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How Long Does The Flu Last And How To Get Rid Of It

How Long Does The Flu Last And How To Get Rid Of It

The flu. You’ve probably had it at least once.

But what exactly is it and how can you get rid of it? The flu is a contagious respiratory illness caused by different influenza viruses.

The Center for Disease Control estimates that the flu has caused between 12,000 and 56,000 annual deaths in the U.S. since 2010. Flu viruses are in the orthomyxoviridae family of viruses, which uses RNA as its genetic code and includes 4 types of influenza: A, B,C, and D.

A and B are the most common and prevalent, and they’re also seasonal. So who can get these viruses?

Wild aquatic birds are the main hosts for type A, but it can infect humans and other mammals. Including pigs, which are hosts of H1N1.

Type A viruses can also morph into new genetic forms, making them tough to kill. Which is the reason why they’re frequently behind flu pandemics.

Meanwhile, influenza B only infects humans and seals. But how do humans get the flu anyway?

Carriers of the flu can infect others 1 day before symptoms show, and 5-7 days after becoming sick. And it can spread to people up to 6 feet away mainly through droplets people make when they sneeze, cough, or talk.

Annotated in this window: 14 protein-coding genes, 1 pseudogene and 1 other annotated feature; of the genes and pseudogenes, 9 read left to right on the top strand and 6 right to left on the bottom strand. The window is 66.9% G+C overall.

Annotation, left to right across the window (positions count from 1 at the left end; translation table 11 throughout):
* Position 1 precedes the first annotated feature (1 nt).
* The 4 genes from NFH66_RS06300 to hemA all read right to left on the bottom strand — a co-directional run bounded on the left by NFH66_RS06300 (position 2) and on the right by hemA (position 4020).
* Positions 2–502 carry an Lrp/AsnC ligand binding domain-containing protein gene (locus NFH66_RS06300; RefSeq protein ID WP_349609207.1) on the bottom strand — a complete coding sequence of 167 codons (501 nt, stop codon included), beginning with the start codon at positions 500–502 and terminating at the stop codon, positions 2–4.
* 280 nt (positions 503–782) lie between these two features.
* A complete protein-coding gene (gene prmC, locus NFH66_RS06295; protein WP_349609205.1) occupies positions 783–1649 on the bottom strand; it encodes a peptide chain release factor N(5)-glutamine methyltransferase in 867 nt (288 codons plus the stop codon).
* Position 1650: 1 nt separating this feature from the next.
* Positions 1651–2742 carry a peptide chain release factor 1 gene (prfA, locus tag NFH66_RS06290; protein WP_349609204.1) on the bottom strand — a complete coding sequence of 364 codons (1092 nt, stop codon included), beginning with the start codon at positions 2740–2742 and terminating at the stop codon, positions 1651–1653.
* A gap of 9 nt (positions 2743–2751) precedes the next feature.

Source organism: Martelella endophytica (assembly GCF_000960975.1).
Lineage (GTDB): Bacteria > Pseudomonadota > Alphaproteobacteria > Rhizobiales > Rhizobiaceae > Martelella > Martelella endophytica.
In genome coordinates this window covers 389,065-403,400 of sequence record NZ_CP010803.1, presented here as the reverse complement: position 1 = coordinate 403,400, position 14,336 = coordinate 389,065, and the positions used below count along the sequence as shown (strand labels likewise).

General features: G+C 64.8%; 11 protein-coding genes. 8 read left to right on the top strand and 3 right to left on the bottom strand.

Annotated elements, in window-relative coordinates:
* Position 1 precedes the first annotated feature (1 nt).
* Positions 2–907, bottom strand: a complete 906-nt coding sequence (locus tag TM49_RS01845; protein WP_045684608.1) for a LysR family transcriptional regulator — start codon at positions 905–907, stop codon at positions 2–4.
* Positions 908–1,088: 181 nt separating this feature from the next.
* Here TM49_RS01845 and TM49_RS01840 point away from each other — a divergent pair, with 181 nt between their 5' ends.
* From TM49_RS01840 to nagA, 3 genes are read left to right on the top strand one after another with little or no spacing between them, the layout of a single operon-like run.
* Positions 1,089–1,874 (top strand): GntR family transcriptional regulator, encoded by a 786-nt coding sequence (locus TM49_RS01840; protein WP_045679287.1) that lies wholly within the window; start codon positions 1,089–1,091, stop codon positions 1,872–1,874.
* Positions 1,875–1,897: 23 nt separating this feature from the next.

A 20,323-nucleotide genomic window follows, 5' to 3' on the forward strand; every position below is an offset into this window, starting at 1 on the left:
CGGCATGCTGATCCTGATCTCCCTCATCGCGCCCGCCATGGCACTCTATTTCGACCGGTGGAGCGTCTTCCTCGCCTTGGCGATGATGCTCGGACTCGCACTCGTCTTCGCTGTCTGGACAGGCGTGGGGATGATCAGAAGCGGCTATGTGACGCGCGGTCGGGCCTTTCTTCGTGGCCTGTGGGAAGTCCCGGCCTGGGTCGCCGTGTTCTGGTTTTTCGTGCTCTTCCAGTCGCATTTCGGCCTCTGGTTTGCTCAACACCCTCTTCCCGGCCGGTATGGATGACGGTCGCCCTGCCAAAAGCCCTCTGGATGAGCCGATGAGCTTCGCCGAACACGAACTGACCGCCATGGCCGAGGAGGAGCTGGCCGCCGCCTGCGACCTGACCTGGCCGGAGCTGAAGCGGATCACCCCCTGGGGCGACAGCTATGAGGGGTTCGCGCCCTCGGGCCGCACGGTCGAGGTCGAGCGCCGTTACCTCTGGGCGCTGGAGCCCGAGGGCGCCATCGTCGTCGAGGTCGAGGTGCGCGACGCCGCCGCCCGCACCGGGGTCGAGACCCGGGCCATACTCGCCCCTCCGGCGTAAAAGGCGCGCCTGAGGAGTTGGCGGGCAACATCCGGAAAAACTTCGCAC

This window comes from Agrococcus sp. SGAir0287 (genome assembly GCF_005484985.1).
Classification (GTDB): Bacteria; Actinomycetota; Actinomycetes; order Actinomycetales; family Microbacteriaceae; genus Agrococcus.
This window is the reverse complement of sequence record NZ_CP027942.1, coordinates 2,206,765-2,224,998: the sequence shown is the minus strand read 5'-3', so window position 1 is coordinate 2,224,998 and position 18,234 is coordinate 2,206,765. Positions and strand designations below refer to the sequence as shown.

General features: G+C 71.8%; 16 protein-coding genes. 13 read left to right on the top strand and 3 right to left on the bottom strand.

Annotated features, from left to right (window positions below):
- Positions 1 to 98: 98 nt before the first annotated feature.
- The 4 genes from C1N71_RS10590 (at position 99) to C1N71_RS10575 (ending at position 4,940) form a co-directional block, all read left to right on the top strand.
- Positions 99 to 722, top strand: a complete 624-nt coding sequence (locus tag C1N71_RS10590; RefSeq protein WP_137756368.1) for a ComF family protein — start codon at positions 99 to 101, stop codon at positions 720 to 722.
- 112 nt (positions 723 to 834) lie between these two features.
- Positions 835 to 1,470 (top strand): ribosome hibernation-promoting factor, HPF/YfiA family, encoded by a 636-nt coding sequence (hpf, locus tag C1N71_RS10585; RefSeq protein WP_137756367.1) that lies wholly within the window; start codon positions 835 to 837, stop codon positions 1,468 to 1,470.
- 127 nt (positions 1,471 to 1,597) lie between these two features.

Flu viruses can also spread via contaminated objects, since they can live on things like paper money for up to 10 days.

So how do you get rid of the flu once you have it?

Antiviral drugs can be prescribed, but they’re mainly used in flu cases where the afflicted person is either elderly or immunosuppressed since the side effects can be pretty intense and oftentimes worse than the flu it.

Instead, a flu vaccine is the first and best way to prevent the flu.

But where do those come from?

Flu vaccines are actually made in a process that involves chicken eggs. Candidate vaccine viruses are injected into fertilized hen’s eggs. The eggs are then incubated over several days to allow the virus to replicate. Then, fluid containing the virus gets harvested from these eggs.

The viruses are inactivated for the vaccine, and the virus antigen is purified. But it is worth noting that the effectiveness of the flu vaccine varies, depending on the flu virus of the season and the person being vaccinated.

Recent studies by the CDC show that vaccination reduces the risk of contracting the flu by between 40% to 60%. And current flu vaccines tend to protect better against viruses A(H1N1) and B.

But if you didn’t get a flu vaccine and you do end up with the flu, what should you do then?

It’s true what they say: wash your hands frequently and avoid close contact with people so you don’t infect others. Staying hydrated is also super important when you have the flu since it often comes with a runny nose and the sweats. Both of which contribute to dehydration.

Staying hydrated while sick helps to restore your electrolyte levels and blood volume. Drinking fluids also helps loosen mucus in your nose, which will relieve congestion.

Your mom told you to drink fluids and that’s actually sage advice